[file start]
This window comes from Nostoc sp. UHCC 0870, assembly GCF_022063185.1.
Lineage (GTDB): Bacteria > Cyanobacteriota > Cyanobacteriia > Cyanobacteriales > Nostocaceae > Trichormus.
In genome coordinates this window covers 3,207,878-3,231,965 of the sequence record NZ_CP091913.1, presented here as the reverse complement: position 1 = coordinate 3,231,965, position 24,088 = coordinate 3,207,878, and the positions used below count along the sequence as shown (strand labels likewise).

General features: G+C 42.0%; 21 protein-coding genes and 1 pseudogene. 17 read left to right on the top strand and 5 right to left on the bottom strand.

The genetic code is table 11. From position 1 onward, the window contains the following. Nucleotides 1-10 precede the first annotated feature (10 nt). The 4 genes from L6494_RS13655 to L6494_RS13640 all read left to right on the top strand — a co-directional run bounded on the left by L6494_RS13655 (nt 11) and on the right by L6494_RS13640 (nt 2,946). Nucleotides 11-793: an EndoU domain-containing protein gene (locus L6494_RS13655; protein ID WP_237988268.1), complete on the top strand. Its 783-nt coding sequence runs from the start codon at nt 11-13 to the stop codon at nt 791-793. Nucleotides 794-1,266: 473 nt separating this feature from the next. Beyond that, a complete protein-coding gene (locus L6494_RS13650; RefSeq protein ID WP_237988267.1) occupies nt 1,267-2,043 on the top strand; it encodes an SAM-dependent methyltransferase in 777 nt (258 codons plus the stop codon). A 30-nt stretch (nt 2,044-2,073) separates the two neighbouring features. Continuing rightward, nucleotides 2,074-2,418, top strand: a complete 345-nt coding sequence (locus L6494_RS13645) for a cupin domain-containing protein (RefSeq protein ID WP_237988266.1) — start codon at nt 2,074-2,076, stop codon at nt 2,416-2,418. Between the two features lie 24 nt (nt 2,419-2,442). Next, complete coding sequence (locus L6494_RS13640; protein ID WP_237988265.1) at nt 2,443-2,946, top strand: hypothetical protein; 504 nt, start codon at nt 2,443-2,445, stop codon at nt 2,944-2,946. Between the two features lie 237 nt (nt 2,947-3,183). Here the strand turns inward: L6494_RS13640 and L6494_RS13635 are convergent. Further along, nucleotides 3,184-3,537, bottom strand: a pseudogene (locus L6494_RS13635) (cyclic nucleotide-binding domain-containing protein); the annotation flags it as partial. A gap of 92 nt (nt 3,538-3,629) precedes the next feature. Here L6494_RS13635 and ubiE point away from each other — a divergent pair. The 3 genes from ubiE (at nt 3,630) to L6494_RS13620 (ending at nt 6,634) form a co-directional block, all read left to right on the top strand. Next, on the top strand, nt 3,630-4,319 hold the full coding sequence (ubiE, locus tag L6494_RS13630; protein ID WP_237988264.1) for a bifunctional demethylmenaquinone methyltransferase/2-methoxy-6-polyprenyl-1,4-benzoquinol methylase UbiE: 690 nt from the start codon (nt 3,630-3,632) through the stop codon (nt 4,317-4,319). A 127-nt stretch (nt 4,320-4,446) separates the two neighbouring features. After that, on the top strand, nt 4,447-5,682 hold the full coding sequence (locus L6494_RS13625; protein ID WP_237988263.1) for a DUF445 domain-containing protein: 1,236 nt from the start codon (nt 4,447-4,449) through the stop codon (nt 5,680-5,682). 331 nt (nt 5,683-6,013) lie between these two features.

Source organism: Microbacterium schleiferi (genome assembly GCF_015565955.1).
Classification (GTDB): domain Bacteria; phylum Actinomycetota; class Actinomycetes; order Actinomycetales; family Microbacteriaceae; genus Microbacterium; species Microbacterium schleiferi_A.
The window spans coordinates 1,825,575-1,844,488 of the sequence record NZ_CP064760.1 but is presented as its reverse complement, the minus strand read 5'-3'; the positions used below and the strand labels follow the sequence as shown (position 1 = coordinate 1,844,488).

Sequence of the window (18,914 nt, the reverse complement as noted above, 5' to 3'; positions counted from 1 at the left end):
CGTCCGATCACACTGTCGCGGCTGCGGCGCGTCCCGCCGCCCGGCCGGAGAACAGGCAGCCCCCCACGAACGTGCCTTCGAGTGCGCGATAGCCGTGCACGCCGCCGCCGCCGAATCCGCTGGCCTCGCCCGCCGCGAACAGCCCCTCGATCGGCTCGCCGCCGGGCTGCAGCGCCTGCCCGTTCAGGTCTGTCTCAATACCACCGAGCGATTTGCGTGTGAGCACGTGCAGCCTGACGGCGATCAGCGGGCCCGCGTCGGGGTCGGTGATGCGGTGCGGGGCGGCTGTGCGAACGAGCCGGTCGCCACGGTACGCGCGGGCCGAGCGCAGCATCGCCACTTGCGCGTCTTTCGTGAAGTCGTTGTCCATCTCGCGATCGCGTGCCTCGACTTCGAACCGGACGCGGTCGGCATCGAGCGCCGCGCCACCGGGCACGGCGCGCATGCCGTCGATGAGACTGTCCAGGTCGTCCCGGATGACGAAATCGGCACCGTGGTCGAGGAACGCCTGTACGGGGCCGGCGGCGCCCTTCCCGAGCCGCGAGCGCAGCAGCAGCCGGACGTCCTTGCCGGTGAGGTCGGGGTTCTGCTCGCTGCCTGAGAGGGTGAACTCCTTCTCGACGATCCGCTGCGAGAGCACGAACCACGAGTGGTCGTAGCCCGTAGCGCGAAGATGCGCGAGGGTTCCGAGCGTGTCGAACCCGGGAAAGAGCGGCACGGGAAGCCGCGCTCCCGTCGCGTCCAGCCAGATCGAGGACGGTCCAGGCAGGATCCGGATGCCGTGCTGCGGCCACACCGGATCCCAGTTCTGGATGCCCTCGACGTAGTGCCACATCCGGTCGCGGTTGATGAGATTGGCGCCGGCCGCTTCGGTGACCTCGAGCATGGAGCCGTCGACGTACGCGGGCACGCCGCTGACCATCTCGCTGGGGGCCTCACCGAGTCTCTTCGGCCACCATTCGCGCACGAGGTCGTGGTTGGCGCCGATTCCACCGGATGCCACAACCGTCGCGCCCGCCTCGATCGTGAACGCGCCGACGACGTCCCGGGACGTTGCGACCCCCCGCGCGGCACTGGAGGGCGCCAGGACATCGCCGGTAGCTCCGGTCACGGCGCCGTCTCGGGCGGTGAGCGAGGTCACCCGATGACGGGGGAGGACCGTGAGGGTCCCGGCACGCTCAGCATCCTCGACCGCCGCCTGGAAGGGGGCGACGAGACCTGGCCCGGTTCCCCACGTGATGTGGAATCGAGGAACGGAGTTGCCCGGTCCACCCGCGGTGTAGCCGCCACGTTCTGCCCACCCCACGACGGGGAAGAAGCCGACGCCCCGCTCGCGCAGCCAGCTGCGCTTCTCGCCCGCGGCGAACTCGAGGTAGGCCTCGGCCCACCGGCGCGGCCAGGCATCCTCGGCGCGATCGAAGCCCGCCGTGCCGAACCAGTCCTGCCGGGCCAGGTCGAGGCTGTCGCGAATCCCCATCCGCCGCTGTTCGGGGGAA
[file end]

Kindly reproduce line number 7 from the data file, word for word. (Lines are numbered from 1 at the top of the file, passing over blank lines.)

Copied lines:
Classification (GTDB): domain Bacteria; phylum Actinomycetota; class Actinomycetes; order Actinomycetales; family Microbacteriaceae; genus Microbacterium; species Microbacterium schleiferi_A.